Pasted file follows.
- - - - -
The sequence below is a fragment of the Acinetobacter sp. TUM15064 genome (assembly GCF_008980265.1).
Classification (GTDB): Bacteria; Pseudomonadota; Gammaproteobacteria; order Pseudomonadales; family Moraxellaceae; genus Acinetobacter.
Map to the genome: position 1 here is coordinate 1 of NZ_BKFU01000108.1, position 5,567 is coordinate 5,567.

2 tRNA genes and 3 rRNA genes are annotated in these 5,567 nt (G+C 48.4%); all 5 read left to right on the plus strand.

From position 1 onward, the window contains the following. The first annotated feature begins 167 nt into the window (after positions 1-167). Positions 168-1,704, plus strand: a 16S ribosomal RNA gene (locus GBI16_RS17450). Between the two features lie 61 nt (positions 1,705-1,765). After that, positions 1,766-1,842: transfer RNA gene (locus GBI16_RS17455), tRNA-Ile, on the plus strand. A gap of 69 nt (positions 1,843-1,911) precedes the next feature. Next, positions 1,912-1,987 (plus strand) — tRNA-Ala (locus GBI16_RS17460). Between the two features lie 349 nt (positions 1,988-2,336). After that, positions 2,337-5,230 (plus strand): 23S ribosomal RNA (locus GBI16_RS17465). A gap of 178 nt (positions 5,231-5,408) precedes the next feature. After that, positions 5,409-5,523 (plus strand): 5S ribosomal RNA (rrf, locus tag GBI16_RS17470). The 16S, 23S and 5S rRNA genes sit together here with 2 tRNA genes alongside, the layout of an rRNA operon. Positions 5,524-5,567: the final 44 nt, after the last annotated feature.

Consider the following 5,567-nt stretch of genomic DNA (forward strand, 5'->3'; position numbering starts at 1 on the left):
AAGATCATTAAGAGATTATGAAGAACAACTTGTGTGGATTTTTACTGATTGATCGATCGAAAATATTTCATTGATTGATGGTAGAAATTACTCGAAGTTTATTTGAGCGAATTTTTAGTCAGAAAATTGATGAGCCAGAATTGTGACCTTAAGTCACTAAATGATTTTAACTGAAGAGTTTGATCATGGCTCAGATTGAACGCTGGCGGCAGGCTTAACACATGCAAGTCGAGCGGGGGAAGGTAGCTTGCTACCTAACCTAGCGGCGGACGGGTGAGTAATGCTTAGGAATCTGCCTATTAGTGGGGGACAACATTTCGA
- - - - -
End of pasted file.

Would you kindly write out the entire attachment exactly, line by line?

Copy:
The sequence below is a fragment of the Acinetobacter sp. TUM15064 genome (assembly GCF_008980265.1).
Classification (GTDB): Bacteria; Pseudomonadota; Gammaproteobacteria; order Pseudomonadales; family Moraxellaceae; genus Acinetobacter.
Map to the genome: position 1 here is coordinate 1 of NZ_BKFU01000108.1, position 5,567 is coordinate 5,567.

2 tRNA genes and 3 rRNA genes are annotated in these 5,567 nt (G+C 48.4%); all 5 read left to right on the plus strand.

From position 1 onward, the window contains the following. The first annotated feature begins 167 nt into the window (after positions 1-167). Positions 168-1,704, plus strand: a 16S ribosomal RNA gene (locus GBI16_RS17450). Between the two features lie 61 nt (positions 1,705-1,765). After that, positions 1,766-1,842: transfer RNA gene (locus GBI16_RS17455), tRNA-Ile, on the plus strand. A gap of 69 nt (positions 1,843-1,911) precedes the next feature. Next, positions 1,912-1,987 (plus strand) — tRNA-Ala (locus GBI16_RS17460). Between the two features lie 349 nt (positions 1,988-2,336). After that, positions 2,337-5,230 (plus strand): 23S ribosomal RNA (locus GBI16_RS17465). A gap of 178 nt (positions 5,231-5,408) precedes the next feature. After that, positions 5,409-5,523 (plus strand): 5S ribosomal RNA (rrf, locus tag GBI16_RS17470). The 16S, 23S and 5S rRNA genes sit together here with 2 tRNA genes alongside, the layout of an rRNA operon. Positions 5,524-5,567: the final 44 nt, after the last annotated feature.

Consider the following 5,567-nt stretch of genomic DNA (forward strand, 5'->3'; position numbering starts at 1 on the left):
AAGATCATTAAGAGATTATGAAGAACAACTTGTGTGGATTTTTACTGATTGATCGATCGAAAATATTTCATTGATTGATGGTAGAAATTACTCGAAGTTTATTTGAGCGAATTTTTAGTCAGAAAATTGATGAGCCAGAATTGTGACCTTAAGTCACTAAATGATTTTAACTGAAGAGTTTGATCATGGCTCAGATTGAACGCTGGCGGCAGGCTTAACACATGCAAGTCGAGCGGGGGAAGGTAGCTTGCTACCTAACCTAGCGGCGGACGGGTGAGTAATGCTTAGGAATCTGCCTATTAGTGGGGGACAACATTTCGA